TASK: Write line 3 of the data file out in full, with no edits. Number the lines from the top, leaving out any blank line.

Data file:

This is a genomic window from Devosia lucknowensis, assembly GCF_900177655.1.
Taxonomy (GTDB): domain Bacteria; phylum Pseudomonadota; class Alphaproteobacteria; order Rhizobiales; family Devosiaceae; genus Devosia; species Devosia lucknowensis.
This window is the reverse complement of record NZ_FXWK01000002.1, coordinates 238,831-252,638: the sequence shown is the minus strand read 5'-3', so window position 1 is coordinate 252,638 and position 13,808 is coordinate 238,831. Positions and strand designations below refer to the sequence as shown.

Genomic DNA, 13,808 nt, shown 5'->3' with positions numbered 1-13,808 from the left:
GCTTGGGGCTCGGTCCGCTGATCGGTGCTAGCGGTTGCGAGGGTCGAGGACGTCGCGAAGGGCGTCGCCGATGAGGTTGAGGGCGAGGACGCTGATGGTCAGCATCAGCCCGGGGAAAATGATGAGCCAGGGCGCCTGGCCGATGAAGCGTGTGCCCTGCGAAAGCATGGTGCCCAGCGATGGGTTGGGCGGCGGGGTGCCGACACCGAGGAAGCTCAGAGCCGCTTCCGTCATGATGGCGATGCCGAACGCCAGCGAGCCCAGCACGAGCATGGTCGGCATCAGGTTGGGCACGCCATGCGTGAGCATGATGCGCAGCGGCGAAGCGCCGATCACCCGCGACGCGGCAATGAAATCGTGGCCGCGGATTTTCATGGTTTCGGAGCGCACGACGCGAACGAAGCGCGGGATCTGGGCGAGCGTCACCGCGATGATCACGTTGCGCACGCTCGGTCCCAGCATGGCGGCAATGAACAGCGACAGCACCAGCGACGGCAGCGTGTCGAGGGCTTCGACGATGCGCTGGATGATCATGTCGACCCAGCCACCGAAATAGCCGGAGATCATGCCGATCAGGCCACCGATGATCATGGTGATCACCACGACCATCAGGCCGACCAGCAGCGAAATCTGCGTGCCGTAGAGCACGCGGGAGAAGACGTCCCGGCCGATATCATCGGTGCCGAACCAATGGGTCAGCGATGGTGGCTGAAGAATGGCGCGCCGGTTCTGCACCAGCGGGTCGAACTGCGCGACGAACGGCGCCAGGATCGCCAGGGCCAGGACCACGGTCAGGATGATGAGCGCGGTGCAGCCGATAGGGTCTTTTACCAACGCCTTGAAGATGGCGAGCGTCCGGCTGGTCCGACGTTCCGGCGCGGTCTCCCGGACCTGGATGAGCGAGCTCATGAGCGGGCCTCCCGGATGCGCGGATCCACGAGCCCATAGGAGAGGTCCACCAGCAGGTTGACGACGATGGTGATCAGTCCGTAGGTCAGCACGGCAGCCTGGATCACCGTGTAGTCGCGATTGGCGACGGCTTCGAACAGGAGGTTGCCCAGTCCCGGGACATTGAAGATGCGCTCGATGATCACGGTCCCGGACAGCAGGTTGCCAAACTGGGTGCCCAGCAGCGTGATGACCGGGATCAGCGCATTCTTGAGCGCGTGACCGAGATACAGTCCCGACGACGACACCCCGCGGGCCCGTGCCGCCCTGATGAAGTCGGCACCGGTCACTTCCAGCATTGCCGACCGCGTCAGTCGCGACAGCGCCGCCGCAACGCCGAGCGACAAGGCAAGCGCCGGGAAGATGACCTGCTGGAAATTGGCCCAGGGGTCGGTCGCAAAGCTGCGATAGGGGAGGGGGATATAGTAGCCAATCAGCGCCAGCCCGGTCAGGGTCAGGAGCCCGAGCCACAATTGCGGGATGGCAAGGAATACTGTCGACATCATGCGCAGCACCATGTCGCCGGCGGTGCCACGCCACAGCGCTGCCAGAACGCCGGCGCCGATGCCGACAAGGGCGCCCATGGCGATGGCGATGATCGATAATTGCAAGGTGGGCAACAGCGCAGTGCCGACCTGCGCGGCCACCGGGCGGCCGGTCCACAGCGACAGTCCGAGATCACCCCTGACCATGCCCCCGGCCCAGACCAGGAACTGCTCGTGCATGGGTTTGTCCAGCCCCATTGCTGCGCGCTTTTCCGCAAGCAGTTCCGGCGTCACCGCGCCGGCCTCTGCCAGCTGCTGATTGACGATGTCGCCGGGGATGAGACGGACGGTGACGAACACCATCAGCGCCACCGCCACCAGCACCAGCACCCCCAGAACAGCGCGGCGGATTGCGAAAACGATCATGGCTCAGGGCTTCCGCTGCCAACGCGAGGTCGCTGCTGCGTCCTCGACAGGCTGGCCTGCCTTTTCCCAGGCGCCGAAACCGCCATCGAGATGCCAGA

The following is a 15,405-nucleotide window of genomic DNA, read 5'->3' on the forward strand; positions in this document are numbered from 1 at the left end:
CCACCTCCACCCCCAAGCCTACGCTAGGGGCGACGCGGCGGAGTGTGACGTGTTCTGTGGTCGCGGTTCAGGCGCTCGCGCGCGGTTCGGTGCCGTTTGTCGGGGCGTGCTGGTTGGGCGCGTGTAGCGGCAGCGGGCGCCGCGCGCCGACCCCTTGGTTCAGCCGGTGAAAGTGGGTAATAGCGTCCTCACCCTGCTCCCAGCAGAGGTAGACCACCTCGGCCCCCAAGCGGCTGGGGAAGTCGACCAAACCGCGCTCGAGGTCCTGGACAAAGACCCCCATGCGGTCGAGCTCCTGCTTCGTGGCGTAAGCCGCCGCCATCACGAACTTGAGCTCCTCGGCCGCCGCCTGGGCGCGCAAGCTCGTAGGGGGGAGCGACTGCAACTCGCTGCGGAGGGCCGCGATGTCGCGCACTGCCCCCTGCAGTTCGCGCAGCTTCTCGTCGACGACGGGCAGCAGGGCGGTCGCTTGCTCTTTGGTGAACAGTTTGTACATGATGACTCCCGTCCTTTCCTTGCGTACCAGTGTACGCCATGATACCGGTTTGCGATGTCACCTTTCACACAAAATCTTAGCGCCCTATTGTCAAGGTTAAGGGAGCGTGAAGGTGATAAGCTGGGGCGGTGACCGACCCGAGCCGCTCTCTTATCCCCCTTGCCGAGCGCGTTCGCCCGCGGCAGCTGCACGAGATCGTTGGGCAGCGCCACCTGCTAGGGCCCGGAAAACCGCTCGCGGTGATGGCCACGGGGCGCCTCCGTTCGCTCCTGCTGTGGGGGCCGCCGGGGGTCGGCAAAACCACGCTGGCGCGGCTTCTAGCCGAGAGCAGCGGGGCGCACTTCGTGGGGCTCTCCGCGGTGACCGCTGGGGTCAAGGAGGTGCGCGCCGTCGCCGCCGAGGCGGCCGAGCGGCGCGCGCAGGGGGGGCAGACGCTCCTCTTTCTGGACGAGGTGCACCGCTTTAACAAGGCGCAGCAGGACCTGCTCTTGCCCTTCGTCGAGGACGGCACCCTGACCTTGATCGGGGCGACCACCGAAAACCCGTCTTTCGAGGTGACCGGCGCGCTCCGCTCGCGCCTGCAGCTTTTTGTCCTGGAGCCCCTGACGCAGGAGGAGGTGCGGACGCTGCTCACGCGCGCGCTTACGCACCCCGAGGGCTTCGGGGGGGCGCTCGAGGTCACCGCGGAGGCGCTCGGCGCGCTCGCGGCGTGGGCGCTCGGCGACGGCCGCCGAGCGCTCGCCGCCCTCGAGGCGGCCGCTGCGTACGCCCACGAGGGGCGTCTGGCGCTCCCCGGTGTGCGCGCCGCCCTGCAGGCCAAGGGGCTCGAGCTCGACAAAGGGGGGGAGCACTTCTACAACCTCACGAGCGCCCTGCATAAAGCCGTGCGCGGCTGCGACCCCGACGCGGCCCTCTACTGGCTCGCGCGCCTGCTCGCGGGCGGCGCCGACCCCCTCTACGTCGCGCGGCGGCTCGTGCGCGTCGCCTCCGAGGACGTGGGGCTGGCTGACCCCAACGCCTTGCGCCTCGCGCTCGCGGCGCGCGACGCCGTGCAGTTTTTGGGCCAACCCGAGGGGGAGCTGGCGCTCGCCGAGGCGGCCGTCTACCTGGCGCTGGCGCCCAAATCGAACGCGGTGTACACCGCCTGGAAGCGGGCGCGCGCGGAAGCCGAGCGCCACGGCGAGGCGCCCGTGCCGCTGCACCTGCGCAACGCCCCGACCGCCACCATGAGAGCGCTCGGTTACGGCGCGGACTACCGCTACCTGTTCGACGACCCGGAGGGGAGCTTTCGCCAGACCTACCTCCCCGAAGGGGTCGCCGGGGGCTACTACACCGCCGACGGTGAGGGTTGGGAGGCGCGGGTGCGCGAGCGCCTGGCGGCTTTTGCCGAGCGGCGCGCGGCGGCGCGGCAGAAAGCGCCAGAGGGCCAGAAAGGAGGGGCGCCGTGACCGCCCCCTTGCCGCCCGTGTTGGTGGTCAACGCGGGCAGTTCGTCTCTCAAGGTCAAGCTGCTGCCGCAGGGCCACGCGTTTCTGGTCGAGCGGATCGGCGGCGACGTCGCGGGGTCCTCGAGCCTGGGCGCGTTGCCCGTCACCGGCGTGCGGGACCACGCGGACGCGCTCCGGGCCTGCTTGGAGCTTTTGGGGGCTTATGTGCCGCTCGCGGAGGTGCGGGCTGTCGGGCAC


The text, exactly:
This window is the reverse complement of record NZ_FXWK01000002.1, coordinates 238,831-252,638: the sequence shown is the minus strand read 5'-3', so window position 1 is coordinate 252,638 and position 13,808 is coordinate 238,831. Positions and strand designations below refer to the sequence as shown.